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The Farewell (2000)
"Abschied - Brechts letzter Sommer" (original title)

6.3
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Ratings: 6.3/10 from 137 users   Metascore: 58/100
Reviews: 5 user | 26 critic | 6 from Metacritic.com

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Title: The Farewell (2000)

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Cast

Credited cast:
Josef Bierbichler ...
Monica Bleibtreu ...
...
Elfriede Irrall ...
Margit Rogall ...
Ruth Berlau
...
Wolfgang Harich
Rena Zednikova ...
Isot Kilian
Birgit Minichmayr ...
Tilman Günther ...
Offizier der Staatssicherheit
Paul Herwig ...
Manfred Wekwerth
Claudius Freyer ...
Peter Palitzsch
Emanuel Spitzy ...
Jungpionier
Slawomir Holland ...
Offizier der Staatssicherheit
Piotr Kryska ...
Fahrer der Staatssicherheit
Rest of cast listed alphabetically:
...
Wolfgang Harig
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Release Date:

14 September 2000 (Germany)  »

Also Known As:

The Farewell  »

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Box Office

Opening Weekend:

$3,016 (USA) (18 January 2002)

Gross:

$10,952 (USA) (15 March 2002)
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1.78 : 1
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Political Stuff
3 September 2002 | by (Chicago United States) – See all my reviews

I enjoyed this film overall, especially in its portrayal of Brecht's efforts to keep harmony within the little harem he'd created for himself. Nonetheless, I have some objections to the political overtones of the film. The film unfortunately reinforces the old anti-communist cliché of life in the DDR ('East Germany') as a nightmarish existence under a police state, and we are introduced to that idea early on when the Stasi (the DDR's FBI) come knocking at the door to inquire about one of Brecht's guests, Wolfgang Harich. And it certainly comes as no surprise to anyone that the Brechts' summer vacation ends with Harich's arrest(moreover, there's the suggestion that, in politics, Brecht's soon-to-end life came down to just that: turning a blind eye to the oppressive character of the DDR).

There's a bit of historical distortion here, however. Harich was active in the SED (the DDR's Communist Party) for a number of years and known to be in opposition to the existing leadership, as he attempted to articulate and rally support for a 'third path' between capitalism and bureaucratic socialism, a so-called 'humane socialism.' He was not arrested by the Stasi at the end of the summer of 1956, but rather in November of that year. What's the dif? Well, in the fall of 1956 there occurred the uprising in Hungary, which eventually took on virulently anti-Soviet overtones, with the consequence that it was interpreted by all the regimes in the 'socialist' bloc as life-threatening. In other words, Harich's arrest was not so much evidence of the DDR's inability to tolerate dissenting ideas as it was a measure of the state of international, geo-political tensions at that time (don't forget, similar things had gone on in the US with the anti-communist witch hunts). In fact, Harich, after his release from prison in 1964, went on to publish and teach in the DDR: he continued to argue for German re-unification under socialist auspices and for greater attention to environmental concerns under socialism; he traveled to the West and always returned to the DDR (though opportunities to 'defect' were not lacking), and, after the collapse of the DDR, refused to testify against those who had imprisoned him in 1956. He remained a life-long proponent of a socialist society and economy in which the human values of friendship and community, solidarity and equality, health and environment, culture and enlightenment would hold sway over the commercialization of all aspects of life that is our fate under capitalism. And he firmly believed that, however warped the socialism of the DDR had been in the past, it contained the seeds for evolving in the right direction.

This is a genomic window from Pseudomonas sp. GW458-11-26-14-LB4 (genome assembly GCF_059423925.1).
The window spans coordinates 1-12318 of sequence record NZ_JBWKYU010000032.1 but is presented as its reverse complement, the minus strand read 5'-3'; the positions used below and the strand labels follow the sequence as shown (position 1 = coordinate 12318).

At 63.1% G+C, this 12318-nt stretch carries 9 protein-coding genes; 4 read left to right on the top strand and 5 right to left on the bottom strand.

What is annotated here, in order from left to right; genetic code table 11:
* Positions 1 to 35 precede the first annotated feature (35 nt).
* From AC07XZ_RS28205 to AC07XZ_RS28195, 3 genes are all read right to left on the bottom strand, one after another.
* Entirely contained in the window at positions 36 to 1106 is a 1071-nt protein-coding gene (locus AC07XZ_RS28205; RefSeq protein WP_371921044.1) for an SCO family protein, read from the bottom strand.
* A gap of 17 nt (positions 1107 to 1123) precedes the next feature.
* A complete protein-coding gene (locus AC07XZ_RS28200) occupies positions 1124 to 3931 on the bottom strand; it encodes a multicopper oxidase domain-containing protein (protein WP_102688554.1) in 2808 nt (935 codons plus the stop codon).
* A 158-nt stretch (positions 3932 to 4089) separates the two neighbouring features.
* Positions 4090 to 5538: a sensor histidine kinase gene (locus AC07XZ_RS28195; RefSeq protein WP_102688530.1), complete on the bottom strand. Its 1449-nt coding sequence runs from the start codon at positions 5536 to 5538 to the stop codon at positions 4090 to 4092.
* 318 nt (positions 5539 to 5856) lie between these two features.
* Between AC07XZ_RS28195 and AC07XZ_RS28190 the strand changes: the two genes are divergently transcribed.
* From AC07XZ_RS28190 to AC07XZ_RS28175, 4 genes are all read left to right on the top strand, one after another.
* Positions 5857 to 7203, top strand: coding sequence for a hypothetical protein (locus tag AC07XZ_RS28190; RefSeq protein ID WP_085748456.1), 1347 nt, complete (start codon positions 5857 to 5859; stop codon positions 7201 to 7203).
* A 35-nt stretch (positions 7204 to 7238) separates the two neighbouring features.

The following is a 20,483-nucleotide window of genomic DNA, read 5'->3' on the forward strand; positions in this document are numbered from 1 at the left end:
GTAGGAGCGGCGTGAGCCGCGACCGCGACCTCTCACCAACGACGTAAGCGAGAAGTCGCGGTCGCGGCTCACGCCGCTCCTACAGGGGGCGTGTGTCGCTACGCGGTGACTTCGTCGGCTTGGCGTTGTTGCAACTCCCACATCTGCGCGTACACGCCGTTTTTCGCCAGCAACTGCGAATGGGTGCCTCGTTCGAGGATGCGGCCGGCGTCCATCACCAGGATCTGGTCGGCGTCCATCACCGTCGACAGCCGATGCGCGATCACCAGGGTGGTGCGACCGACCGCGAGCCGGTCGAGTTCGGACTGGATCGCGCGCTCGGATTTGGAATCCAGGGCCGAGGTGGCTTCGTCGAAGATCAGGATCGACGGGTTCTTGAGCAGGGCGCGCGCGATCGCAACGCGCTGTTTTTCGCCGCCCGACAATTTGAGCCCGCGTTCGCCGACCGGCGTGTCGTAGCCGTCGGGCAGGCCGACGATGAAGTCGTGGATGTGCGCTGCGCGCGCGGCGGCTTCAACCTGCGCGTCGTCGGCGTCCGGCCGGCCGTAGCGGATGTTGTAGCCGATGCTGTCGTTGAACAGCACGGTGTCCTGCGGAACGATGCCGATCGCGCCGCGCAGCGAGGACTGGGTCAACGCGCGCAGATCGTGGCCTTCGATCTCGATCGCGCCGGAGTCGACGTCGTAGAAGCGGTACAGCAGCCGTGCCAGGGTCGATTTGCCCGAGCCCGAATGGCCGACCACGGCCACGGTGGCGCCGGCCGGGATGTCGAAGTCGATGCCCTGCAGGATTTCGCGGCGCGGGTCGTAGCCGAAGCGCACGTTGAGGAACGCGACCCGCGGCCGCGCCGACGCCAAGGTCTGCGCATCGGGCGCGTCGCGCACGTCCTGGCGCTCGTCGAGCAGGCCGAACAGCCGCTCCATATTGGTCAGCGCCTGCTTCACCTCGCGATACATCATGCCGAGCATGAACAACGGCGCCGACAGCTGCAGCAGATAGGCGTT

I also find objectionable the suggestion that Brecht himself was complicit in the DDR's oppressiveness, at least to the extent that he failed to publicly denounce Ulbrecht (the DDR's leader at the time) and his regime. I think it fair to say that someone who objected to many aspects of the DDR regime but still wished to hold on to his influence with the leaders would necessarily walk a dangerous tightrope; and it is no easy matter to judge whether Brecht would have served the cause of humane socialism better had he spoken out more forcefully against Ulbrecht's regime (though, obviously, that would make for better cinema).


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